Park update: The Interim Walkway at the Western Rail Yards (between 30th & 34th Streets) is temporarily closed today.

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30th Street Challenge
Give by June 20

To meet the demands of our busiest time of the year, we ask all friends of the High Line to help us raise a total of $30,000—$1,000 for each block of our 1.5-mile-long park along Manhattan’s West Side.

Photo by Kazio Sosnowski

Julianne Swartz

Digital Empathy

June 8, 2011 – June 1, 2012
Location

Various locations on the High Line

Artist Julianne Swartz presents a sound installation, Digital Empathy, which greets High Line visitors with a variety of messages. At some sites, computer-generated voices speak messages of concern, support, and love, intermingled with pragmatic information. In other sites, those same digitized voices recite poetry and sing love songs to park visitors.

Installed in eleven different locations throughout the park, the sound is transmitted through the park’s bathroom sinks, water fountains, and elevators. These sites are not only unexpected places in which to encounter public art, they are places designed for individuals or small numbers of people, allowing for intimate encounters within an otherwise sprawling, communal space. The locations for Swartz’s sound interventions are indicated by graphic-based signage created by the artist that mimics standard public information signs.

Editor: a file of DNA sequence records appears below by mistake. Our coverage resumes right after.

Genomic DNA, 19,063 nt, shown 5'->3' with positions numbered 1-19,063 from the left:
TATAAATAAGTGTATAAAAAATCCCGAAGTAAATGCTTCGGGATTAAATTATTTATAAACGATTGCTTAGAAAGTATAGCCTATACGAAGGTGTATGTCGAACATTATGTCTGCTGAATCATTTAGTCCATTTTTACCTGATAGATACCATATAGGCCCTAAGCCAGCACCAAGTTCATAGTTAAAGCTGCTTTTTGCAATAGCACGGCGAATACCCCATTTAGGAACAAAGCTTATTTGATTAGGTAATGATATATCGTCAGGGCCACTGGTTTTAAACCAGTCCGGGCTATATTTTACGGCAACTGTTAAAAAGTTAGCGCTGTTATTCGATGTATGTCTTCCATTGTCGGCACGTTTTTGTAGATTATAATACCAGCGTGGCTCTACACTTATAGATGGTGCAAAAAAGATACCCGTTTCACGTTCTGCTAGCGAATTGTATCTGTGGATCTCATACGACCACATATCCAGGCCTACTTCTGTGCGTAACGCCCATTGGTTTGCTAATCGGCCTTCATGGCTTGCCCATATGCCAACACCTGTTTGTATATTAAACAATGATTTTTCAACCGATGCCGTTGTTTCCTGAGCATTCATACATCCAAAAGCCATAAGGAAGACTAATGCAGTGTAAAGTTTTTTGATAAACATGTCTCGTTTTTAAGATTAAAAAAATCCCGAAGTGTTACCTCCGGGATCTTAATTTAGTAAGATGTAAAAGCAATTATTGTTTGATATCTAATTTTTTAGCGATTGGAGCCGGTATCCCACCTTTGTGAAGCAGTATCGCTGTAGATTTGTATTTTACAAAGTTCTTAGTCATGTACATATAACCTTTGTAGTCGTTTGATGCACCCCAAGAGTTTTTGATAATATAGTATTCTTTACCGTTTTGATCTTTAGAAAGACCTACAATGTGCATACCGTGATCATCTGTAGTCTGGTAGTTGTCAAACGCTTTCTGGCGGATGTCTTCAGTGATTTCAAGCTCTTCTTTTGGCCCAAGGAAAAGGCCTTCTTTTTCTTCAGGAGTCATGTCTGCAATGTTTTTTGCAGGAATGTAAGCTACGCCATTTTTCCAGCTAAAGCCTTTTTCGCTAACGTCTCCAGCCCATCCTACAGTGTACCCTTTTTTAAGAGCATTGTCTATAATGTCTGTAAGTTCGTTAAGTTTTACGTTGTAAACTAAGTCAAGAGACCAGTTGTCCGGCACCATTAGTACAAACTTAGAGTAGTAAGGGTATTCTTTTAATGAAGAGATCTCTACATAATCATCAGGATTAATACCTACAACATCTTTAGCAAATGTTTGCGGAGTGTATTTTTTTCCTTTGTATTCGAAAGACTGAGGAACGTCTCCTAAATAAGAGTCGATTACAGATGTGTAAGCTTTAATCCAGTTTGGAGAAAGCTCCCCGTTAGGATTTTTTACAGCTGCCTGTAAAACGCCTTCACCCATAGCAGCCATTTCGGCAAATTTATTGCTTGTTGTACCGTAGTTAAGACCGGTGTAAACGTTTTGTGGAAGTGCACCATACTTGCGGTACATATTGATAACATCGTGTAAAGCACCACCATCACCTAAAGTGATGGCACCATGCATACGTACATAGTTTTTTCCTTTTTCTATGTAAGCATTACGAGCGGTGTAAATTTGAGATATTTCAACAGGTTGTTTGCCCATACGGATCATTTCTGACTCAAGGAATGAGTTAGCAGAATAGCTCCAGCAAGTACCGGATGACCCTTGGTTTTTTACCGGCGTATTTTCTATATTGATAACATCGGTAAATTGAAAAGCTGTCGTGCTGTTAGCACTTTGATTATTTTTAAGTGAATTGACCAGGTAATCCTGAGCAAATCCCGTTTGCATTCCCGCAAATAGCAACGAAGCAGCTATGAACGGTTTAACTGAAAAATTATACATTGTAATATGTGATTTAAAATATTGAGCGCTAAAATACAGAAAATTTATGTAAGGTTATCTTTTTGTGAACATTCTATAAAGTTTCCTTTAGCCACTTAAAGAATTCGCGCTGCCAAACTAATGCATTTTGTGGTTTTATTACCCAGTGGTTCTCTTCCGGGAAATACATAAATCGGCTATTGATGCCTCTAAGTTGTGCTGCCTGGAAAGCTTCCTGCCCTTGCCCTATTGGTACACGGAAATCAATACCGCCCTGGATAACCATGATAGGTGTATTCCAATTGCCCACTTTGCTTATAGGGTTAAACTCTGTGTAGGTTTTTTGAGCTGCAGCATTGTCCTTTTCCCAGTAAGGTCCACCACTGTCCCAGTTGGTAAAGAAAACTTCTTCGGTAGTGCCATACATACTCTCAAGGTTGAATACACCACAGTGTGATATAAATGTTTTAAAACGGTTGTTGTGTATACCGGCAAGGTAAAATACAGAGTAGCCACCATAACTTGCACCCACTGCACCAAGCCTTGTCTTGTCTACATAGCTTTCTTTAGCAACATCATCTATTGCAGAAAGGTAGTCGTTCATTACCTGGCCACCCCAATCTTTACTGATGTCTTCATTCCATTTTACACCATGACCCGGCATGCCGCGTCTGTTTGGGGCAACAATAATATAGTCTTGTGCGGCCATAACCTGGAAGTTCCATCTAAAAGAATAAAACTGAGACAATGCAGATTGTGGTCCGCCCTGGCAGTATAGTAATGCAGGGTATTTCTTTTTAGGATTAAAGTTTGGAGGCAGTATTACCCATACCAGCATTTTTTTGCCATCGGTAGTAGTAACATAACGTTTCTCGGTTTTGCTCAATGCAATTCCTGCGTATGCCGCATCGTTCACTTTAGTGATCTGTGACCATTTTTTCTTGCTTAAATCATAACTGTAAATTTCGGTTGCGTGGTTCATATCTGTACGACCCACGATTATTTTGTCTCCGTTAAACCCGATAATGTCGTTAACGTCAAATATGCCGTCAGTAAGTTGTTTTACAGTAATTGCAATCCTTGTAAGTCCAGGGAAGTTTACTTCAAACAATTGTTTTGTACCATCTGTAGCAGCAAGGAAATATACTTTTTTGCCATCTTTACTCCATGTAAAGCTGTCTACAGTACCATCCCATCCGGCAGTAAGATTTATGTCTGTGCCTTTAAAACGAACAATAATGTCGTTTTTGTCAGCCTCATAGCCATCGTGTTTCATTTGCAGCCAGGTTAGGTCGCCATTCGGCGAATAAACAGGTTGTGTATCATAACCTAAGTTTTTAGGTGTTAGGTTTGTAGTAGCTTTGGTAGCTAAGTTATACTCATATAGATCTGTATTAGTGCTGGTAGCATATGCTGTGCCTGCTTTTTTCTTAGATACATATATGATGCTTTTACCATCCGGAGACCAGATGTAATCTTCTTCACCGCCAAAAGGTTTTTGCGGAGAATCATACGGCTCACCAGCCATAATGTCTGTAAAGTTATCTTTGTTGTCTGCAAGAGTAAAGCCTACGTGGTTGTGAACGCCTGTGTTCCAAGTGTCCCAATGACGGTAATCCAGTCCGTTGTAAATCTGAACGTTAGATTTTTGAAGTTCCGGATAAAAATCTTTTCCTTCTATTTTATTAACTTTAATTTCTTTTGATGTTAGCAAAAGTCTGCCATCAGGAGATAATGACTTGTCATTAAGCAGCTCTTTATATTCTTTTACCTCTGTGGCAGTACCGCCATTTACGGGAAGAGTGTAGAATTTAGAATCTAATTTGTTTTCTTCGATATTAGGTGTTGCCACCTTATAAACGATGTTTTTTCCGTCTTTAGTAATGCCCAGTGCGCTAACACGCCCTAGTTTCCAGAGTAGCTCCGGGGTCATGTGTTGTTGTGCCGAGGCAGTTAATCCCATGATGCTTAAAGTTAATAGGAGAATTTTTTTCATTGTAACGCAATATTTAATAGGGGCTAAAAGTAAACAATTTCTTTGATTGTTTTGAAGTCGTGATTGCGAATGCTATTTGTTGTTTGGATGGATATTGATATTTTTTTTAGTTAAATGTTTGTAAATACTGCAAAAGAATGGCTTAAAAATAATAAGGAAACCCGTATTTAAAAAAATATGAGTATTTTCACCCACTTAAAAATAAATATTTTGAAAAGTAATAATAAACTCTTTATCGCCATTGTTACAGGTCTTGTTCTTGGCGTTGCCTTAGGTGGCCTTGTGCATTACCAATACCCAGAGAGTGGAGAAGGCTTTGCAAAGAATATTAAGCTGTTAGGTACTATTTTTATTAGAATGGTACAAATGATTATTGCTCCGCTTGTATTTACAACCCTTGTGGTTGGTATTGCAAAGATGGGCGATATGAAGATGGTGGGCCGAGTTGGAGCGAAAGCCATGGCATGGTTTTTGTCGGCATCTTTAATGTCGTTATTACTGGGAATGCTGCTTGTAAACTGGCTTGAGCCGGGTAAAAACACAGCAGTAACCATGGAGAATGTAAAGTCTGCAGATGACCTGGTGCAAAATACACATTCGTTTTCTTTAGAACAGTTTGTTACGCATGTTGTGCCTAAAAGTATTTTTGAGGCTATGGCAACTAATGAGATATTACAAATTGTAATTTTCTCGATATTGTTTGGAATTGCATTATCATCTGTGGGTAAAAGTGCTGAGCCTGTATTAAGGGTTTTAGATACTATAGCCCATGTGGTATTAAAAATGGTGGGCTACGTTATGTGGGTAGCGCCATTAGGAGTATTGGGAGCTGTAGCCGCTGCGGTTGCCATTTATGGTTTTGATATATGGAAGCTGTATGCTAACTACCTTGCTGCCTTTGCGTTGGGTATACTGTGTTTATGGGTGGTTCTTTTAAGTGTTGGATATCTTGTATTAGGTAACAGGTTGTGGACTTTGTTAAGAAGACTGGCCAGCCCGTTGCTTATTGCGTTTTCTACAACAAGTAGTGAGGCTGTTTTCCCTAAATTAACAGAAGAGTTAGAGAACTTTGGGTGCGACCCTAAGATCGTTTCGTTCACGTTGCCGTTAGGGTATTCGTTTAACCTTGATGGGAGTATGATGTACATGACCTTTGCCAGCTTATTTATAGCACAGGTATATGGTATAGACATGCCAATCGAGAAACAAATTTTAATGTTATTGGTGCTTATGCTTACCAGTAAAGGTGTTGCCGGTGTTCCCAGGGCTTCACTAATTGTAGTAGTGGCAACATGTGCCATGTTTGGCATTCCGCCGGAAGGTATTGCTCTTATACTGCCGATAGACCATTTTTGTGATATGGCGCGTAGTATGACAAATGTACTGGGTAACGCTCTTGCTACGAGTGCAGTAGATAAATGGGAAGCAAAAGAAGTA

Artist bio

Julianne Swartz (b. 1967, Arizona) lives and works in New York. Recent solo exhibitions include the Scottsdale Museum of Contemporary Art, Scottsdale, Arizona (2013); deCordova Museum and Sculpture Park, Lincoln, Massachusetts (2012); Museum of Contemporary Art, Cleveland (2011); the Jewish Museum, New York (2009); and the Indianapolis Museum of Art, Indianapolis (2008). She has produced site-specific commissions for the New Museum, New York; Tate Liverpool, Liverpool, England; and the Tang Museum, Skidmore College, Saratoga Springs.


Support

This High Line Art Commission is presented by Friends of the High Line and the New York City Department of Parks & Recreation. High Line Art Commissions are made possible by Donald R. Mullen, Jr. Additional support for Digital Empathy has been provided by The Greenwall Foundation. This program is supported, in part, with public funds from the New York City Department of Cultural Affairs in partnership with the City Council and from the New York State Council on the Arts, celebrating 50 years of building strong, creative communities in New York State’s 62 counties.